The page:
Lower Than Atlantis do possess their own sound – they’re not simply knocking off records from nearly a decade ago – but they are dealing in the same post-hardcore awareness that defined their peers, although on ‘World Record’, they have moved away slightly from the hardcore stylings displayed on last year’s debut album, the well-received ‘Far Q’.

Within are several tales of personal issues, such as tour experiences, on ‘(Motor) Way of Life’, the snappily-titled ‘Marilyn’s Mansion’; smoking addiction (‘Up In Smoke); and yes, relationships (‘Deadliest Catch’). But there is a real honesty within frontman Ian Duce’s lyrics, a refreshing change from the majority of heart-on-sleeve types who tend to sing about these sorts of issues without any real conviction.

There’s not a great deal of variation in the songs as the album motors through, only slowing down briefly the ballad ‘Another Sad Song’, which doesn’t really do anything for me. But the riffs are bouncy and the choruses in particular are really catchy. LTA are going for anthemic here – whether these songs will get heard in bigger venues remains to be seen. But they at least deserve that much. ‘World Record’ is an excellent album and worth seeking out.

Peter Clegg

Lower Than Atlantis on Facebook

Saturday, 18 June 2011

Review Roundup: End of Level Boss/Thou/Bringers of Disease

End of Level Boss
Exile on Mainstream

End of Level Boss have won many plaudits in the past for their first two records, which introduced the world to their formula of progressive stoner rock that sits somewhere between Kyuss and later-era Voivod. Despite this, they haven’t quite made the forward step in popularity one would have hoped for. Yet they stick to their guns on album number 3, and it’s a credit to them for doing so. Their sound is nothing short of pleasantly challenging.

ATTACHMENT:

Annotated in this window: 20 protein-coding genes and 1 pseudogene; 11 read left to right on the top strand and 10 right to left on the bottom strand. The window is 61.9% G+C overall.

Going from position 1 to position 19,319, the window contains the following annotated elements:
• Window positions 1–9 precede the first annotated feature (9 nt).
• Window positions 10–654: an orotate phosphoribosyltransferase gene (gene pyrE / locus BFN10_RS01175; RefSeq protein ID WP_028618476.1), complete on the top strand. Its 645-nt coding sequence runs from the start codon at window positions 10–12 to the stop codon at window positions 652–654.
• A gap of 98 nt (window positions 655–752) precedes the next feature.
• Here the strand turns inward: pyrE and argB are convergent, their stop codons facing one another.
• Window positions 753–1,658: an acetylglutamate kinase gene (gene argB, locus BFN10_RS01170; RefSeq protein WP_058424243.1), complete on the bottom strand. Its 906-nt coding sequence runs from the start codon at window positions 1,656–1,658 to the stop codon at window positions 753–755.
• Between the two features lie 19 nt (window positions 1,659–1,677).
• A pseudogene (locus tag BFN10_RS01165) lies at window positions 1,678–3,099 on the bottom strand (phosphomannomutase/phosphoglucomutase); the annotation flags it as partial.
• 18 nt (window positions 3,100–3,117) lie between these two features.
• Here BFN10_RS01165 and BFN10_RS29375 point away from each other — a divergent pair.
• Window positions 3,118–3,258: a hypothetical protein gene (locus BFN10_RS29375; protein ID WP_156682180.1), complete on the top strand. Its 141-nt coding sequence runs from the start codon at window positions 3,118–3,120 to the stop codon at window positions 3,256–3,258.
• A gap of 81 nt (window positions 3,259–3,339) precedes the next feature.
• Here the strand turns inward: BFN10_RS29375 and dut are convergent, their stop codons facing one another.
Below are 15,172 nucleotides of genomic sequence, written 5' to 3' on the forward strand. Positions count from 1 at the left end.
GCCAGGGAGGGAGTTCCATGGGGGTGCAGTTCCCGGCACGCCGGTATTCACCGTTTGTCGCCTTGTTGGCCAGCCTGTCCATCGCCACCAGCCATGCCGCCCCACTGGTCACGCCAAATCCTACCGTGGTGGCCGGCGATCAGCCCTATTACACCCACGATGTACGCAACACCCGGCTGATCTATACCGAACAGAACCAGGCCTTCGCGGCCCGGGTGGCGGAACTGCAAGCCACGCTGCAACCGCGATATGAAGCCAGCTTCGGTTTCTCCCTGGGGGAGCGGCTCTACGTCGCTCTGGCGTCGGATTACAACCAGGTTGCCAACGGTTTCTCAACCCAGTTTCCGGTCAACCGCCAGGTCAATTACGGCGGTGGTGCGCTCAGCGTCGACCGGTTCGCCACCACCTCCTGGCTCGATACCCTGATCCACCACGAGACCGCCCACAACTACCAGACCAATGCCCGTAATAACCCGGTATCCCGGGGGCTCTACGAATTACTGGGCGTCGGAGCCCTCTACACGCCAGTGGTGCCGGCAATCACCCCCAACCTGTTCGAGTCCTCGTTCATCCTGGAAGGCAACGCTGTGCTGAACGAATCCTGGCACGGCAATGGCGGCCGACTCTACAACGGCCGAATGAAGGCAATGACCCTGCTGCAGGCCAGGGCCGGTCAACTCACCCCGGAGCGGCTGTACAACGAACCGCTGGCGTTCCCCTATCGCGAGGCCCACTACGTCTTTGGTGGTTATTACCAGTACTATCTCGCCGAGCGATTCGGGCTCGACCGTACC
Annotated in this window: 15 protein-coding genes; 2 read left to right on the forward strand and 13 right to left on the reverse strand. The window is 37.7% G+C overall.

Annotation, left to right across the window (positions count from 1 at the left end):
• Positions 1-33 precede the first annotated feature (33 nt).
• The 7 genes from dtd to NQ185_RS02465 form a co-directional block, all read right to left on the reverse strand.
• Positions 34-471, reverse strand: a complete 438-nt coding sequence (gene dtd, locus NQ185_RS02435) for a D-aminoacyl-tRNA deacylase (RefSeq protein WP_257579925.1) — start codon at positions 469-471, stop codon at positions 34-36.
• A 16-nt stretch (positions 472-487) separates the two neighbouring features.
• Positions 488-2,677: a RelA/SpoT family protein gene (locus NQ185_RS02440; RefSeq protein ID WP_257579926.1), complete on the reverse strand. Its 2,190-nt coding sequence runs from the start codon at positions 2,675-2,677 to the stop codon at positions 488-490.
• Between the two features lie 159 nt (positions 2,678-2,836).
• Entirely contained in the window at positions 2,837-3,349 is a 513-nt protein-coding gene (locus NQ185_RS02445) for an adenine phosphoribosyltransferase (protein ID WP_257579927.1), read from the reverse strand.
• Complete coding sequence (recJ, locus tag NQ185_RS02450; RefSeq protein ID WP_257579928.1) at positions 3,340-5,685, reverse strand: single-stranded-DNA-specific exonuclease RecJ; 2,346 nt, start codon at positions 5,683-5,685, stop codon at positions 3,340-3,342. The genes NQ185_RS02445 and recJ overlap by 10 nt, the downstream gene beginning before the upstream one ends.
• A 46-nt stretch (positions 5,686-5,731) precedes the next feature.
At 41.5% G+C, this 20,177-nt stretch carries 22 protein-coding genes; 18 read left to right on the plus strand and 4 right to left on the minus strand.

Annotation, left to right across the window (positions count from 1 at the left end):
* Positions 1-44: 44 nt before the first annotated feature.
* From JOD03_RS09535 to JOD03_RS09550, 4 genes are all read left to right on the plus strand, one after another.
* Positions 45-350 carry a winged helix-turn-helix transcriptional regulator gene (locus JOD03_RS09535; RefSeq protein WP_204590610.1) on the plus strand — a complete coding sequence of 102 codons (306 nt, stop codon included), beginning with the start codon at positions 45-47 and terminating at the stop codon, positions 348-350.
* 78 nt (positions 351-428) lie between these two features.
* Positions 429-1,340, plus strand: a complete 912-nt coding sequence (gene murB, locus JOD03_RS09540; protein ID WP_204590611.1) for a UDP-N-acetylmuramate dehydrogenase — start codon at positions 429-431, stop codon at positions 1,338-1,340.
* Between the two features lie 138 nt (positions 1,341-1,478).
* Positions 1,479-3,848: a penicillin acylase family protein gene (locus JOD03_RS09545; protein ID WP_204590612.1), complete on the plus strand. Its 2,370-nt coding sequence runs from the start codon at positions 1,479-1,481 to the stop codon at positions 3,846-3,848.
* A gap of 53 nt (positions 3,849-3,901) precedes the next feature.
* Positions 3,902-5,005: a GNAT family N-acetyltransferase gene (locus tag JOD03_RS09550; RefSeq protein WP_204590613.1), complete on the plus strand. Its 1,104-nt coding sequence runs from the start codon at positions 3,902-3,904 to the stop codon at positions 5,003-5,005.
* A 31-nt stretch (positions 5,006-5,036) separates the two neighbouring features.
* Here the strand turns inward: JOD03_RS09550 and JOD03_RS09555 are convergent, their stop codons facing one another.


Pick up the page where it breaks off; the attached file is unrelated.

Those Voivodian tendencies are rife throughout ‘Eklectric’ and at first it has a little trouble sticking as it seeks to find its direction. It’s not bad at all but there’s an awkwardness that sits about the formula that some might find hard to digest. It changes up a little with the more direct and venomous ‘Mouth of Hats’, and later on ‘Thud’, but it always remains firmly in angular territory. Eventually the album does gather momentum as the various elements that make up EOLB start to find a little more cohesion. Tracks like ‘Senescence’ and ‘Blueshift’ keep the momentum flowing ticking along nicely and there are plenty of other worthy jams as well.

Not quite a masterpiece, but this is a welcome return for one of the UK’s diamonds in the rough.

To The Chaos Wizard Youth
Howling Mine

The ever prolific Thou follow hot on the heels of their release of Black Sabbath covers, ‘Through The Empires of Eternal Void’, with another four track EP, this time comprising four songs of post-‘Summit’ material. It’s not quite as strong as ‘Summit’ for my money but then again, Thou never ever disappoint. This is yet another slab of crushing Baton Rouge sludge, the most impressive track being ‘Helen Hill Will Have Her Revenge On New Orleans’, the perfect soundtrack to a violent, murky death in the deepest swamps.

Bringers of Disease
Gospel of Pestilence
Translation Loss

Consisting of former members of Mouth of the Architect and Acheron among others, Bringers of Disease shun the current trend in certain USBM circles of going ‘transcendental’, instead focusing squarely on black metal of the old-school, crusty variety. Boy oh boy, does this approach pay dividends. The production isn’t clean and shiny, nor does the EP sound like it was recorded in a sewer - it’s just right. And while there’s nothing here that hasn’t been covered before, ‘Gospel…’ is anything but a retread. Songs like ‘Your Prayers Remain Unheard’ and ‘A Plague To End All Plagues’ display Bringers’ ability and nous to know when to ease on the brake slightly and when to hammer the foot to the floor. ‘Gospel of Pestilence’ is more than a solid debut, and its four tracks are a sign of pure potential. Definitely ones to watch.